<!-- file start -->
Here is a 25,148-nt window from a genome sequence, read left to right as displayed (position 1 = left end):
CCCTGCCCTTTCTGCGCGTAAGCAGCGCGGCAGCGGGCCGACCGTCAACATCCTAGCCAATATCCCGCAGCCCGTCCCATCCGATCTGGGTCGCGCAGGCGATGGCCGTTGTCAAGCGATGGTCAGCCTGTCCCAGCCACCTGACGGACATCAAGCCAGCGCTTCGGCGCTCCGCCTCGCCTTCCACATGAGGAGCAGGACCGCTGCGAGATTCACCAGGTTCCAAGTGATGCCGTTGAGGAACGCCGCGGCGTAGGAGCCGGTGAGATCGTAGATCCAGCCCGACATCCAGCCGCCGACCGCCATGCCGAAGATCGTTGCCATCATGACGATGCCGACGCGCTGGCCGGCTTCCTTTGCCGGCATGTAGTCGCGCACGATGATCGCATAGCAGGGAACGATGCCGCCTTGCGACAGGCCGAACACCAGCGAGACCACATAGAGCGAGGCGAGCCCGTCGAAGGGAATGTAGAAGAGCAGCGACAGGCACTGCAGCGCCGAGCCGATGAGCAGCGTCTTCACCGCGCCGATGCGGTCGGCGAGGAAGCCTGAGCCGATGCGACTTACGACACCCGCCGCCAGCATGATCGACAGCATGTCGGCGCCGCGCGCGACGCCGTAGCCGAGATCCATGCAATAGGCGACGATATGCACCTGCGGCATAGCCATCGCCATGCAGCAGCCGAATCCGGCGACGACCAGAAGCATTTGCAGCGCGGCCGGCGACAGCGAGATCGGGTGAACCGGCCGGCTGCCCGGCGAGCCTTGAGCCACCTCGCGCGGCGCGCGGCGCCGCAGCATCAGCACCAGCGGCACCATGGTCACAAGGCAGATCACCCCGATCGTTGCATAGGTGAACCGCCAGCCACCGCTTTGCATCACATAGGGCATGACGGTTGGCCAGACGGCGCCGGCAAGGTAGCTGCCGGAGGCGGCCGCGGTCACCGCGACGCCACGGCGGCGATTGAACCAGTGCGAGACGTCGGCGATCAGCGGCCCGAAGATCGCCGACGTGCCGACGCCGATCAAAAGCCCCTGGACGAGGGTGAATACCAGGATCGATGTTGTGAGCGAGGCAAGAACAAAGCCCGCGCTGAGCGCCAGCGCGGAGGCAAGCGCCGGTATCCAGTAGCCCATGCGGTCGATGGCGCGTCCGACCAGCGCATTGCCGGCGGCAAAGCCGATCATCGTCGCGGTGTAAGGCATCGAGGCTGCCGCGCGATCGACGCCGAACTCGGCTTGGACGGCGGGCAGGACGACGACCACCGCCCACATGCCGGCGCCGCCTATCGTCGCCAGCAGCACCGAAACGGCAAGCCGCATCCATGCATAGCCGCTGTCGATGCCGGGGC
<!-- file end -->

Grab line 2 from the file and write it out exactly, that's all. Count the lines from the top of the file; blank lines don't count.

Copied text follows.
CCCTGCCCTTTCTGCGCGTAAGCAGCGCGGCAGCGGGCCGACCGTCAACATCCTAGCCAATATCCCGCAGCCCGTCCCATCCGATCTGGGTCGCGCAGGCGATGGCCGTTGTCAAGCGATGGTCAGCCTGTCCCAGCCACCTGACGGACATCAAGCCAGCGCTTCGGCGCTCCGCCTCGCCTTCCACATGAGGAGCAGGACCGCTGCGAGATTCACCAGGTTCCAAGTGATGCCGTTGAGGAACGCCGCGGCGTAGGAGCCGGTGAGATCGTAGATCCAGCCCGACATCCAGCCGCCGACCGCCATGCCGAAGATCGTTGCCATCATGACGATGCCGACGCGCTGGCCGGCTTCCTTTGCCGGCATGTAGTCGCGCACGATGATCGCATAGCAGGGAACGATGCCGCCTTGCGACAGGCCGAACACCAGCGAGACCACATAGAGCGAGGCGAGCCCGTCGAAGGGAATGTAGAAGAGCAGCGACAGGCACTGCAGCGCCGAGCCGATGAGCAGCGTCTTCACCGCGCCGATGCGGTCGGCGAGGAAGCCTGAGCCGATGCGACTTACGACACCCGCCGCCAGCATGATCGACAGCATGTCGGCGCCGCGCGCGACGCCGTAGCCGAGATCCATGCAATAGGCGACGATATGCACCTGCGGCATAGCCATCGCCATGCAGCAGCCGAATCCGGCGACGACCAGAAGCATTTGCAGCGCGGCCGGCGACAGCGAGATCGGGTGAACCGGCCGGCTGCCCGGCGAGCCTTGAGCCACCTCGCGCGGCGCGCGGCGCCGCAGCATCAGCACCAGCGGCACCATGGTCACAAGGCAGATCACCCCGATCGTTGCATAGGTGAACCGCCAGCCACCGCTTTGCATCACATAGGGCATGACGGTTGGCCAGACGGCGCCGGCAAGGTAGCTGCCGGAGGCGGCCGCGGTCACCGCGACGCCACGGCGGCGATTGAACCAGTGCGAGACGTCGGCGATCAGCGGCCCGAAGATCGCCGACGTGCCGACGCCGATCAAAAGCCCCTGGACGAGGGTGAATACCAGGATCGATGTTGTGAGCGAGGCAAGAACAAAGCCCGCGCTGAGCGCCAGCGCGGAGGCAAGCGCCGGTATCCAGTAGCCCATGCGGTCGATGGCGCGTCCGACCAGCGCATTGCCGGCGGCAAAGCCGATCATCGTCGCGGTGTAAGGCATCGAGGCTGCCGCGCGATCGACGCCGAACTCGGCTTGGACGGCGGGCAGGACGACGACCACCGCCCACATGCCGGCGCCGCCTATCGTCGCCAGCAGCACCGAAACGGCAAGCCGCATCCATGCATAGCCGCTGTCGATGCCGGGGC